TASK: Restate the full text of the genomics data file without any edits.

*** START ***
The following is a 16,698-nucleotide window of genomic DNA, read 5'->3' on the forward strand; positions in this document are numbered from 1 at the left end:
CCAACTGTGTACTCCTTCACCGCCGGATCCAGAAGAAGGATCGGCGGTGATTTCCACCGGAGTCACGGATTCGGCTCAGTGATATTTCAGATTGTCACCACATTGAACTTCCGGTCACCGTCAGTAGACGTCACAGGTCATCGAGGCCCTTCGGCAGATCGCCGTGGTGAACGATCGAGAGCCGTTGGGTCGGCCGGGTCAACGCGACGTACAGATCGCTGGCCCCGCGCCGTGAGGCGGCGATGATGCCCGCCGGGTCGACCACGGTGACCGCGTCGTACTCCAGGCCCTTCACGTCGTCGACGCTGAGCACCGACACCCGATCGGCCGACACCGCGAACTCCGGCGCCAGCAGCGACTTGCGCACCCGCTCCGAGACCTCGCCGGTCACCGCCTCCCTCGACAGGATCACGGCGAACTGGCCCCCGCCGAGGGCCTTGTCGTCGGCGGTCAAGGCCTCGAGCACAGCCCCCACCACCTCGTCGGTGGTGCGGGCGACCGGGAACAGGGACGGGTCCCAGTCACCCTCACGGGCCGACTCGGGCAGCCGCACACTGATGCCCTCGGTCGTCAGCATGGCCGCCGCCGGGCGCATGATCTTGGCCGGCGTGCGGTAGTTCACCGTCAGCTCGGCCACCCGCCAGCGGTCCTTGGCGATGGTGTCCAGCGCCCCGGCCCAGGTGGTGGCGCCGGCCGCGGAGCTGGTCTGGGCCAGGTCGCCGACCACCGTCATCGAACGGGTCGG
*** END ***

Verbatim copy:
The following is a 16,698-nucleotide window of genomic DNA, read 5'->3' on the forward strand; positions in this document are numbered from 1 at the left end:
CCAACTGTGTACTCCTTCACCGCCGGATCCAGAAGAAGGATCGGCGGTGATTTCCACCGGAGTCACGGATTCGGCTCAGTGATATTTCAGATTGTCACCACATTGAACTTCCGGTCACCGTCAGTAGACGTCACAGGTCATCGAGGCCCTTCGGCAGATCGCCGTGGTGAACGATCGAGAGCCGTTGGGTCGGCCGGGTCAACGCGACGTACAGATCGCTGGCCCCGCGCCGTGAGGCGGCGATGATGCCCGCCGGGTCGACCACGGTGACCGCGTCGTACTCCAGGCCCTTCACGTCGTCGACGCTGAGCACCGACACCCGATCGGCCGACACCGCGAACTCCGGCGCCAGCAGCGACTTGCGCACCCGCTCCGAGACCTCGCCGGTCACCGCCTCCCTCGACAGGATCACGGCGAACTGGCCCCCGCCGAGGGCCTTGTCGTCGGCGGTCAAGGCCTCGAGCACAGCCCCCACCACCTCGTCGGTGGTGCGGGCGACCGGGAACAGGGACGGGTCCCAGTCACCCTCACGGGCCGACTCGGGCAGCCGCACACTGATGCCCTCGGTCGTCAGCATGGCCGCCGCCGGGCGCATGATCTTGGCCGGCGTGCGGTAGTTCACCGTCAGCTCGGCCACCCGCCAGCGGTCCTTGGCGATGGTGTCCAGCGCCCCGGCCCAGGTGGTGGCGCCGGCCGCGGAGCTGGTCTGGGCCAGGTCGCCGACCACCGTCATCGAACGGGTCGG